Arts and Entertainment

South Whidbey High School jazz students take first place at Lionel Hampton International Jazz Festival in Idaho

The South Whidbey High School Jazz Ensemble and the Langley Middle School Jazz Band competed at the Lionel Hampton International Jazz Festival Feb. 24-26.  The high school students took home first place overall in their division. Those musicians include, front row, Connor McCauley, Lucy Rock, Jack Hood (hidden), Connor Workman, Sidney Hauser, Patrick Shive and Rudi Hamsa; middle row, Amy Arand, Zoe Hensler, Jenny Zisette, Will Mellish, Maddy Jerome, Jonas Anderson and Sylvie Kaul-Anderson; and back row, Sommer Harris, Austin Drake, Julia Hauser, Jameson Gavac and Sean Leisle. - Photo courtesy of Cynthia Kaul
The South Whidbey High School Jazz Ensemble and the Langley Middle School Jazz Band competed at the Lionel Hampton International Jazz Festival Feb. 24-26. The high school students took home first place overall in their division. Those musicians include, front row, Connor McCauley, Lucy Rock, Jack Hood (hidden), Connor Workman, Sidney Hauser, Patrick Shive and Rudi Hamsa; middle row, Amy Arand, Zoe Hensler, Jenny Zisette, Will Mellish, Maddy Jerome, Jonas Anderson and Sylvie Kaul-Anderson; and back row, Sommer Harris, Austin Drake, Julia Hauser, Jameson Gavac and Sean Leisle.
— image credit: Photo courtesy of Cynthia Kaul

February is always a big month for young jazz musicians in America. That’s when the annual Lionel Hampton International Jazz Festival is held at the University of Idaho in Moscow, Idaho.

This year, the South Whidbey High School Jazz Ensemble repeated the fine performances of ensembles of yesteryears, and came home with first place again in their Division A category under the leadership of director Chris Harshman.

Additionally, senior Sidney Hauser won first place in the alto saxophone soloist category for her performance of “When Sunny Gets Blue,” while sophomore Jack Hood garnered an honorable mention for his solo jazz piano rendition of Thelonious Monk’s “Round Midnight.”

“I was really surprised when I found out about my honorable mention, but it wasn’t really a big deal,” Hood said modestly.

“What really stood out to me was the fun, musical atmosphere and the positive attitude of the judges and of everyone there,” he added.

Hauser agreed about all the fun, but said the standards were high, as always, and it gave her the boost she needed to rise to level of her peers.

“Lionel Hampton was definitely a rewarding and enlightening experience,” Hauser said.

“No matter how good you think you are, there are always people one step ahead of you ... or more. Lionel Hampton is so unique, because you become exposed to a whole spectrum of players, from mediocre to prodigy, yet you all have one thing in common — a love for music.”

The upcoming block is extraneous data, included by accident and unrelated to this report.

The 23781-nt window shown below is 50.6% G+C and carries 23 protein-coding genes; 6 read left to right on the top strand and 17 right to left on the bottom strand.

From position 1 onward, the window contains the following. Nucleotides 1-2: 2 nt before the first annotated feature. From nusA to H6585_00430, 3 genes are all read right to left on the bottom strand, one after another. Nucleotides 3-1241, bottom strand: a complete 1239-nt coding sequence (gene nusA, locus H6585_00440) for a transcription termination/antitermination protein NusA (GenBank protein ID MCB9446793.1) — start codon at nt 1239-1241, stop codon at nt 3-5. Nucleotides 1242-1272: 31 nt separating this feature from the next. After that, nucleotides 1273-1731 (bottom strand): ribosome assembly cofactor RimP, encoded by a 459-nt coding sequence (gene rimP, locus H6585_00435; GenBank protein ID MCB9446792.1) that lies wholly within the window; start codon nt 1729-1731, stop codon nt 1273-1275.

Indeed, for more than 40 years the festival has brought together master musicians with hundreds of elementary, junior high, high school and college students from all over the United States and Canada for a four-day event of workshops, concerts and competitions.

Harshman gave a day-by-day account and said, after stopping off for a workshop with Chris Bruya, director of jazz studies at Central Washington University in Ellensburg, both the middle school band (led by Jessica Foley) and the high school musicians learned Bruya’s most important tip for performance: commit. Don’t just go through the motions, he told them. Make it personal and commit all the way.

Taking that advice to heart, students attended a dress rehearsal in Idaho on Friday followed by a workshop and an inspiring concert by festival guests, the Blind Boys of Alabama. By Saturday, both bands were ready to play their best.

Harshman had full confidence in his high school band, even though he said the set was very challenging.

“As seems to be the style of this year’s band, I just start them up and walk away without directing. They like it that way,” he said.

“Twenty minutes later, we release the final note and make a bee-line off the stage. We had no idea what the judges thought. However the general feeling was that we performed well,” he added.

Foley said the Langley Middle School band performed equally, as well and both directors were as pleased as punch with the dedication of the students.

Hood said every person in the band sounded great at the festival, hence the first place win.

“We just had a really good day and came out on top,” Hood said.

“Each individual rose to the expectations, making the ensemble as a whole sound really good.”

He also said he owed a debt of gratitude particularly to bassist Sylvie Kaul-Anderson and drummer Connor McCauley.

“They did an amazing job accompanying all the ensembles and soloists throughout the day, while lugging heavy equipment around,” Hood said.

Perhaps Hauser had the final, most thrilling moment of her colleagues at the festival when she was invited to perform at the solo winner’s venue, Hamp’s Club, with fellow winning performers.

“I was standing up there with jazz cats from Garfield, Roosevelt, Semiahmoo and Wenatchee. We had to play three standard jazz tunes like ‘Oleo’ and ‘The Wave.’ Boy these kids were tearin’ it up,” she said.

“When I was on the big stage, all the weaknesses that I’ve ever tried to avoid in my playing gave me a good smack on the nose,” Hauser confessed.

“It sure humbled me. But when things like that happen to you, you just shake the dust, learn from your mistakes, move on and put some ointment on that battle wound.”

To see more about the festival and its results visit www.uidaho.edu/jazzfest.

 

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